What does torticollis mean for my baby?
Babies who have been diagnosed with torticollis have trouble holding their head up straight and turning their neck from side to side. Early intervention services provided by the pediatric physical therapists at teli help to loosen tight neck muscles, preventing physical delays, vision problems, and future posture complications.
How can the teli early intervention team help?
Treatment for torticollis includes stretching exercises and massage to improve range of motion of the neck and promote balance on both sides of the body. Repositioning an infant to encourage them to turn their head to the opposite side toward favorite toys, people, or sounds helps to strengthen muscles.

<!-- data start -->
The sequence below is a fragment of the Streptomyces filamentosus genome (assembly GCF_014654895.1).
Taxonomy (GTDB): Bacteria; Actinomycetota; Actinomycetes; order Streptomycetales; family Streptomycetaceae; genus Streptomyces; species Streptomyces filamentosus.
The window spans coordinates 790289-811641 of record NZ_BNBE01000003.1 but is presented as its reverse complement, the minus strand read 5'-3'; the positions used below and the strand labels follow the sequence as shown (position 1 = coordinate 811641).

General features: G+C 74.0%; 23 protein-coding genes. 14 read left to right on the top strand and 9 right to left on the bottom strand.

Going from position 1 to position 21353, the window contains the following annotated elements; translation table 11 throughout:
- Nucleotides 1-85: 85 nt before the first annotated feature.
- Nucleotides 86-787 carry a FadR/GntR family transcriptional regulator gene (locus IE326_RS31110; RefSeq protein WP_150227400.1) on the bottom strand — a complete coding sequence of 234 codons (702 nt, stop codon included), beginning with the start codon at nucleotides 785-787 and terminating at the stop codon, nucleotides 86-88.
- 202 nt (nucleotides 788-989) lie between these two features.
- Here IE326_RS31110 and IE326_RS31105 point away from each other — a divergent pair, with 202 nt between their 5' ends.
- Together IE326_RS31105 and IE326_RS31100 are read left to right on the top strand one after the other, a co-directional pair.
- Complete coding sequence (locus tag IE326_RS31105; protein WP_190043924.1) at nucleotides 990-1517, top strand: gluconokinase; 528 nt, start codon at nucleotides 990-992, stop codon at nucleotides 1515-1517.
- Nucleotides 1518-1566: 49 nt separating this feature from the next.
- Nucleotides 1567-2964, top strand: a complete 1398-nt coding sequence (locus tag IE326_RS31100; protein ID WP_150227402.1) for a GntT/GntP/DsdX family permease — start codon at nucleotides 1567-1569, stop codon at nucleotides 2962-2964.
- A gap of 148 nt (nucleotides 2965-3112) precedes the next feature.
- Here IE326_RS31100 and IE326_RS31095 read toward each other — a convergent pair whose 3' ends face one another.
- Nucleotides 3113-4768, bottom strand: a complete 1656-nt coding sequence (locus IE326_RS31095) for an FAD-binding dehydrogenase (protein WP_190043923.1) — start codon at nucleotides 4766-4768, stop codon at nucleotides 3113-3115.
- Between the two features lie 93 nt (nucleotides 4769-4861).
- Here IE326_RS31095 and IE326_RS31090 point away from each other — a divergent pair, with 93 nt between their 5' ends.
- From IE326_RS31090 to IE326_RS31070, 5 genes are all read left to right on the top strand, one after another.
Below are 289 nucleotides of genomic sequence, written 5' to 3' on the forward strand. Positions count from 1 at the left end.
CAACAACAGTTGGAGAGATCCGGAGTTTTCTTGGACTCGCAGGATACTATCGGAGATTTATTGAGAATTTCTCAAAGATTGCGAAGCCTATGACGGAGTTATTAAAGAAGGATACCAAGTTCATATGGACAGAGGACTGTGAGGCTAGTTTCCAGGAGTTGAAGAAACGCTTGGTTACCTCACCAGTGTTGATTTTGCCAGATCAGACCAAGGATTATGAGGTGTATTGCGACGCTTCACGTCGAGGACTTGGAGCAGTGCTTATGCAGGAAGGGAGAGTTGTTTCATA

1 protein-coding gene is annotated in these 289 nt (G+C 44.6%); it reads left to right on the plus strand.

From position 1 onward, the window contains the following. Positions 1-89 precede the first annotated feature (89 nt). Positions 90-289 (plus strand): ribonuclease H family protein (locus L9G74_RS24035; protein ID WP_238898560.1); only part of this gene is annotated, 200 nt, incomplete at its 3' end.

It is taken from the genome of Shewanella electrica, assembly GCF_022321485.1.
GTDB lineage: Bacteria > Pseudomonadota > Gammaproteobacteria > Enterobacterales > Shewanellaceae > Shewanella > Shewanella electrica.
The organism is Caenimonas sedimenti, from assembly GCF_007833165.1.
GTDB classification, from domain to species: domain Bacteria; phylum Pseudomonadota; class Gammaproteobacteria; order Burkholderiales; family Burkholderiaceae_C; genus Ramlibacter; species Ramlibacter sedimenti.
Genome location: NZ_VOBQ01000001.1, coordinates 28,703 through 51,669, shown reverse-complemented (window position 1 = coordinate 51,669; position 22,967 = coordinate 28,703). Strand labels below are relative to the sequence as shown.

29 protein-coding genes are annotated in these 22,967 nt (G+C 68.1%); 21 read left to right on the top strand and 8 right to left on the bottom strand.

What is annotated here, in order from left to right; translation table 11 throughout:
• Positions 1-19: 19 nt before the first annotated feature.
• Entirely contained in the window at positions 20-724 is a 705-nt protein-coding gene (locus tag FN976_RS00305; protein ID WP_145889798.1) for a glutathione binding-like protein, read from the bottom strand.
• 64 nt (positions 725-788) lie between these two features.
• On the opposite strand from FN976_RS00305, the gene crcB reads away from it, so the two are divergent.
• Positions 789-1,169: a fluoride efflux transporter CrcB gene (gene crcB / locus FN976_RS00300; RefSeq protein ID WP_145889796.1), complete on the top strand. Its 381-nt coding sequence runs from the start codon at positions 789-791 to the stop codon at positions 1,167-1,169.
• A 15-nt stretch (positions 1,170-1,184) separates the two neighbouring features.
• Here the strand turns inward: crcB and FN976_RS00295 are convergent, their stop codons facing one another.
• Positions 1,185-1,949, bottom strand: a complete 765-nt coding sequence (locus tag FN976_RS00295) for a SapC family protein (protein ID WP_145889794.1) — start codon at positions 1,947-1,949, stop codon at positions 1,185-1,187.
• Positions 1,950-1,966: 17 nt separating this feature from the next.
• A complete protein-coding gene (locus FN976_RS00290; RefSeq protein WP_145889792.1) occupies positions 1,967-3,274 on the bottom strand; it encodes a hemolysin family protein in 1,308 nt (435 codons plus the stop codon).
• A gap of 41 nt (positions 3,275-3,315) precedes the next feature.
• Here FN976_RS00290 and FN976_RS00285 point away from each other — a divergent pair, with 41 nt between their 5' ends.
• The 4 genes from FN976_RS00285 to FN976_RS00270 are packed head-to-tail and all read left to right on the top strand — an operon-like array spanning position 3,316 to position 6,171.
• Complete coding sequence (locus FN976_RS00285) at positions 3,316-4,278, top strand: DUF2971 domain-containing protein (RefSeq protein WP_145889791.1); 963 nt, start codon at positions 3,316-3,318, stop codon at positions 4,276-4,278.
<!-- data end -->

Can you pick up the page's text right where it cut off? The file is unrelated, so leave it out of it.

Tummy time also helps to strengthen neck muscles as baby practices raising their head. It also helps to prevent plagiocephaly, where the head becomes misshapen from spending too much time in one position. It’s common for babies to dislike being on the floor, so try laying them across your legs, on your reclined chest, or propped up on a rolled blanket or towel.
There is help for this common challenge.
While a diagnosis of torticollis can be concerning, it’s relatively common in infants. Torticollis is typically based on the baby’s position during pregnancy or as a result of childbirth but can also be acquired during the first months of life. Symptoms tend to become more noticeable at around two months of age.
If you notice your infant consistently tilting their head to one side, or you can feel a bump on the side of their neck, talk to your pediatrician. If torticollis is diagnosed, choose teli as your early intervention provider.